D'Angelo Harrison wins Haggerty Award

April, 22, 2014
Apr 22
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NEW YORK -- St. John's guard D'Angelo Harrison is this year's winner of the Haggerty Award, given to the best Division I men's basketball player in the New York metropolitan area, as voted by the Metropolitan Basketball Writers Association.

The 6-foot-4 junior averaged 17.5 points per game in 2013-14, ranking him fourth in the Big East. He's the 25th St. John's player to win the award, but the first since Marcus Hatten in 2002.

Manhattan's Steve Masiello was named Coach of the Year, for the second time, and Fordham guard Jon Severe was named Rookie of the Year.

The All-Met first team, besides Harrison, includes Iona's Sean Armand, Manhattan's George Beamon, LIU Brooklyn's Jason Brickman, Seton Hall's Fuquan Edwin and Stony Brook's Jameel Warney.

The second team features Iona's A.J. English, Manhattan's Rhamel Brown, St. John's JaKarr Sampson, Army's Kyle Wilson, Columbia's Alex Rosenberg and Fordham's Branden Frazier.

The third team features Iona's David Laury, Rutgers' Kadeem Jack and Myles Mack, Fairleigh Dickinson's Sidney Sanders Jr., Hofstra's Zeke Upshaw and Seton Hall's Eugene Teague.

St. John's reels in Adonis Delarosa

April, 9, 2014
Apr 9
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Adonis Delarosa, the 6-foot-10 senior center from Christ the King High School in Queens, verbally committed to St. John's on Wednesday.

Delarosa averaged 12 points and 12 rebounds per game for a Christ the King team that won the state federation championship. MSG placed him on its All-New York City second team. ESPN ranked him the 14th-best high school senior in the state.

"He's a space-eating five-man who is very intriguing because of how he can impact the game but needs to commit himself to getting into game shape before he can be a factor at the next level," is the conclusion of his ESPN Recruiting Nation profile. (Click here to read more.)

St. John's desperately needed to add a frontcourt player after the early departures of JaKarr Sampson and Chris Obekpa and the graduation of Orlando Sanchez and God'sgift Achiuwa. The only other post player currently on the roster is 6-foot-7 forward Christian Jones, who averaged 2.5 points per game two years ago as a freshman and redshirted this past season.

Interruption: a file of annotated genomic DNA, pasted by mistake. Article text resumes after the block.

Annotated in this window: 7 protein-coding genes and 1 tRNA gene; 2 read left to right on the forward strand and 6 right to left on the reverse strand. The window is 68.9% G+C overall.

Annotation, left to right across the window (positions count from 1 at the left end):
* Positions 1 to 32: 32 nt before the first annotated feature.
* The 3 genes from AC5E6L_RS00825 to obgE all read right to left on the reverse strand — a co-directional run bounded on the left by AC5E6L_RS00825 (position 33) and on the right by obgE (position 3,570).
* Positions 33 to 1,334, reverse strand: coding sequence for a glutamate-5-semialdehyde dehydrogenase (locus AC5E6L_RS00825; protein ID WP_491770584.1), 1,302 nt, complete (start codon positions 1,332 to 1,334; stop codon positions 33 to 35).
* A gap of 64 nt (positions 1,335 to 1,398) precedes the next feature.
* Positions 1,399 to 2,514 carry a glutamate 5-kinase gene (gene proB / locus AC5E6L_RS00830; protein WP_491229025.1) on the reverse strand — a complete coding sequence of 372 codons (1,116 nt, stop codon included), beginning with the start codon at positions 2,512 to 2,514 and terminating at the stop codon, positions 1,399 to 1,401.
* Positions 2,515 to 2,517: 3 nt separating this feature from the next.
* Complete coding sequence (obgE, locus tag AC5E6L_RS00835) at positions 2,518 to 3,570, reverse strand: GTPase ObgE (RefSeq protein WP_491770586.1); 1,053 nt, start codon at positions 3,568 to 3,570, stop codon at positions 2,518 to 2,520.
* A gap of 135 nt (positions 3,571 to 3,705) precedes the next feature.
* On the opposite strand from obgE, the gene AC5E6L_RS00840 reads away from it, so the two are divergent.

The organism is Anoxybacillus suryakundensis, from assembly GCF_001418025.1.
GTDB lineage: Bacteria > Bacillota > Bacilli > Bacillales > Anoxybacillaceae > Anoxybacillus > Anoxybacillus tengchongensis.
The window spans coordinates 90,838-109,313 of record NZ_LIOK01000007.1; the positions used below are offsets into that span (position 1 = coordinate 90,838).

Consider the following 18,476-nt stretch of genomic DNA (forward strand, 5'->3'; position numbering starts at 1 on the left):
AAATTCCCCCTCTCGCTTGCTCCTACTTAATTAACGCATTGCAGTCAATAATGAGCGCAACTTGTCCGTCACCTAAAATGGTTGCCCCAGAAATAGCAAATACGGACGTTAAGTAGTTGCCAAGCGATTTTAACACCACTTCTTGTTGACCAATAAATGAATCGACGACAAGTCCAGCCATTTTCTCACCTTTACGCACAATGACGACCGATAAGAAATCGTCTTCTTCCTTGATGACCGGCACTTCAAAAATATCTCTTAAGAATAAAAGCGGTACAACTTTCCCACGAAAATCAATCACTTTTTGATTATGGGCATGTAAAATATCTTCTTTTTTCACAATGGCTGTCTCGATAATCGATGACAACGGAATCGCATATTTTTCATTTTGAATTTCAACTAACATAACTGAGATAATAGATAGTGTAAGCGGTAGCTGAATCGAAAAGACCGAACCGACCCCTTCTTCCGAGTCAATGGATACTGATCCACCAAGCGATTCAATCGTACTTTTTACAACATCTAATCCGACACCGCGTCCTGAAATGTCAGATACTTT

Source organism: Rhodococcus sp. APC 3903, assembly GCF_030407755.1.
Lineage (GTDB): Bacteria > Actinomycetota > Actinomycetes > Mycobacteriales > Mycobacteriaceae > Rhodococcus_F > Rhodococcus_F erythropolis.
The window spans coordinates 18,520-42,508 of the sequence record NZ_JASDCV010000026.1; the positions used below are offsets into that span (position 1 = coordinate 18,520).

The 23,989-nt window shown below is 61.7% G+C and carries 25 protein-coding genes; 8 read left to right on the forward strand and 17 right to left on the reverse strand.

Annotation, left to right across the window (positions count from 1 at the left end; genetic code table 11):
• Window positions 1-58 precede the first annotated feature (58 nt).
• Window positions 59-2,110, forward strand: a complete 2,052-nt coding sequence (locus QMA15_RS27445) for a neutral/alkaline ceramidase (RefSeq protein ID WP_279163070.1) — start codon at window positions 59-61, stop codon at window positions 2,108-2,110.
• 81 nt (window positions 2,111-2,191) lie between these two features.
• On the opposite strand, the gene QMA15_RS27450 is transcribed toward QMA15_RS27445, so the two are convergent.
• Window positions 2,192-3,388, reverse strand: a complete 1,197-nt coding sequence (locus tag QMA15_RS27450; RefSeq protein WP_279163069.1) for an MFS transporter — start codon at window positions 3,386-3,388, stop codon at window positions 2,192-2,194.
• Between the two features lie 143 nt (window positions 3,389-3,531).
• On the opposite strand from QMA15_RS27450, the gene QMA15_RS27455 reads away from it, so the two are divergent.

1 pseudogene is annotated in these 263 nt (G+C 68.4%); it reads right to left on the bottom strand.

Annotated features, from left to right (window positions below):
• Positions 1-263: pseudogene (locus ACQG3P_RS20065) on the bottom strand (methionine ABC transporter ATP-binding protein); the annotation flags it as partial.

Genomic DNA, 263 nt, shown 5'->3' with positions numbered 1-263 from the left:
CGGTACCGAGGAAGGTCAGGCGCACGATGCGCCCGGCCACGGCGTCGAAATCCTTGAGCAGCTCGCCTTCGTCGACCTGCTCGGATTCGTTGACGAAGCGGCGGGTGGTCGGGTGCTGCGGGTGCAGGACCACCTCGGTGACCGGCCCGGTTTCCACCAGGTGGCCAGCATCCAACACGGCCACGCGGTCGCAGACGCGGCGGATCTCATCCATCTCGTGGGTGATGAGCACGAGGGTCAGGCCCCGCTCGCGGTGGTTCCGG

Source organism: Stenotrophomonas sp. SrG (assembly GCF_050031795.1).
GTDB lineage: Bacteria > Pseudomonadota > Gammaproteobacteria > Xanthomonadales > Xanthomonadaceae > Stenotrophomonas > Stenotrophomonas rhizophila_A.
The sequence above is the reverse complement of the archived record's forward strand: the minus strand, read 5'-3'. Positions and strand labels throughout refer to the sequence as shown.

Delarosa is the first recruit to commit to St. John's for next season. Coach Steve Lavin has several more scholarships available.

Another target is 6-foot-7 forward Keith Thomas of Westchester Community College, who averaged 15.3 points and 15.7 rebounds per game last season at the juco level.
video
NEW YORK -- Imagine being in just your second year in your chosen profession, and having the chance to compete against one of the very best to ever do the job.

That was Richard Pitino's opportunity on Thursday at Madison Square Garden. And, even better, he came out on top.

In just his second year as a head coach, Pitino guided his Minnesota Golden Gophers to the 2014 NIT championship, defeating Larry Brown's Southern Methodist Mustangs 65-63.

“Obviously extremely happy for our guys to win a championship,” Pitino said. “I’m really, really happy for them that they get to walk off [the] Madison Square Garden court as winners.”

[+] EnlargeRichard Pitino,  Rick Pitino
AP Photo/Frank Franklin II"It meant a lot - not just my dad, but my whole family [being here]," Pitino said after Thursday's NIT triumph. "This is hopefully just the beginning for me."
It was a highly entertaining game, featuring two of the NIT’s four No. 1 seeds. There were 14 ties and 17 lead changes, and neither team led by more than seven.

We saw good performances from several players. Austin Hollins scored 19 for Minnesota, including a huge 3-pointer in the final minute. Nic Moore had 17 points and seven assists for SMU.

But the real stars were the coaches: Brown, the 73-year-old inducted into the Basketball Hall of Fame in 2002, and Pitino, the 31-year-old son of Rick Pitino, who was inducted into the Hall of Fame just seven months ago.

And the game came down to a coaching decision, in effect. With Minnesota leading 65-62 and 4.8 seconds left, SMU had the ball with a chance to tie. Pitino wouldn’t let that happen. He instructed his team to foul before an SMU player had a chance to attempt a game-tying 3-pointer.

Instead, the Mustangs' Nick Russell missed his first free throw (when he was trying to make it), and made his second (when he was trying to miss it), and Minnesota was able to run out the clock from there.